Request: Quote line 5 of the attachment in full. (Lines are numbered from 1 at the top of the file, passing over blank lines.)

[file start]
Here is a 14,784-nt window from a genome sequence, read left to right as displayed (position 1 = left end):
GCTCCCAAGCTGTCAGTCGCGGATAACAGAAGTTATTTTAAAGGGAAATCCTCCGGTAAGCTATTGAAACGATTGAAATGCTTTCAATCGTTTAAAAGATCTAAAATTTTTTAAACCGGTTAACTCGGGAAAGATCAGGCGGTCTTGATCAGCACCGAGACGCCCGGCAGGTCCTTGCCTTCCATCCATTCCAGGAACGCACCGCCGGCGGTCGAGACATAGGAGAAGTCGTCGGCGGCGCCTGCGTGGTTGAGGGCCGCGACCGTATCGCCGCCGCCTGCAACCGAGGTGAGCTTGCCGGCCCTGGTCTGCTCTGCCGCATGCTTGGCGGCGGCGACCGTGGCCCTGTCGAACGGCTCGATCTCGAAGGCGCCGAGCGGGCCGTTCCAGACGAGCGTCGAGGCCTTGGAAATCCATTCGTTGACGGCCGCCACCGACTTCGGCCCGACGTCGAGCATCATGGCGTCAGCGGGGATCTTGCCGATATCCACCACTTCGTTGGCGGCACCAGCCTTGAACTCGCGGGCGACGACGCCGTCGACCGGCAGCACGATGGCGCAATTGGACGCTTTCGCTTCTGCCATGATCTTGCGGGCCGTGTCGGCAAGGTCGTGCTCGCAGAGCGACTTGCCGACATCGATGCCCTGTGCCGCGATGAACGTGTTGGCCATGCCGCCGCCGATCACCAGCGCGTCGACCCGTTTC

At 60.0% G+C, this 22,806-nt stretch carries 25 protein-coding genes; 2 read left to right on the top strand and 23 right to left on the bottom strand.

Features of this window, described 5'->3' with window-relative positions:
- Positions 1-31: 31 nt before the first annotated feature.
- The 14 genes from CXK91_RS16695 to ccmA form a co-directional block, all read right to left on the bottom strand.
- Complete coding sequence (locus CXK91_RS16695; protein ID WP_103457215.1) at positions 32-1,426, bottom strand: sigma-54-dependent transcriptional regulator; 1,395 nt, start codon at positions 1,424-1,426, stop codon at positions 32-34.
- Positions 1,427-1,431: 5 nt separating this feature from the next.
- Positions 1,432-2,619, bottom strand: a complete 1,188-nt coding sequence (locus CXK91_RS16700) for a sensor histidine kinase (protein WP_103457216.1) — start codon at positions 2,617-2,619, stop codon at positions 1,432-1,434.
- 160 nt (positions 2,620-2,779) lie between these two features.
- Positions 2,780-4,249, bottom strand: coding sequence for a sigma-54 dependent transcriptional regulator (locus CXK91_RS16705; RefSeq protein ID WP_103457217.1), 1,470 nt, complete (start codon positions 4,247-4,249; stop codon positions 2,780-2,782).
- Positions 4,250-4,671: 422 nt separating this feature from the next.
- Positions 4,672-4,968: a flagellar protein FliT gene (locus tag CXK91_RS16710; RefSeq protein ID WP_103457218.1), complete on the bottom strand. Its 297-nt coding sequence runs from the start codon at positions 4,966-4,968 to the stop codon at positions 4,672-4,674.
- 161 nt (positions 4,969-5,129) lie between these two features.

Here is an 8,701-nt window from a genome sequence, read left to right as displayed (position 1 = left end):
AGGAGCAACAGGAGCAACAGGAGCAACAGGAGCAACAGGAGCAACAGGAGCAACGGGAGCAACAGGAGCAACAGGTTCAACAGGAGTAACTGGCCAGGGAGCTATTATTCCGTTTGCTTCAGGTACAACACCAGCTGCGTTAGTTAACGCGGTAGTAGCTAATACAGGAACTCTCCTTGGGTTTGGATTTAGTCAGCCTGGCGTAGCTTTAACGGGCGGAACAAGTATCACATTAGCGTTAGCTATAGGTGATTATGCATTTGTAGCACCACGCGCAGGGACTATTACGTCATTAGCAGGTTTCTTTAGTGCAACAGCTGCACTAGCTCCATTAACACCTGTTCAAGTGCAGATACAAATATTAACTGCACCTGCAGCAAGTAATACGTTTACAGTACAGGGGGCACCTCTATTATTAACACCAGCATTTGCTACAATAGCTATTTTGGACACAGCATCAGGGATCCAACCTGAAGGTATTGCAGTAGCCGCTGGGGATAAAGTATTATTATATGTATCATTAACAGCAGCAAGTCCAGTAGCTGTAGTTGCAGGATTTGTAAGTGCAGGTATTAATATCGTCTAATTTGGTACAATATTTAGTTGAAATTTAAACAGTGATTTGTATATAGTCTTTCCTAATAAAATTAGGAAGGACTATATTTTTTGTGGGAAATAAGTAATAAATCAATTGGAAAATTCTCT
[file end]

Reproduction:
- Positions 1-31: 31 nt before the first annotated feature.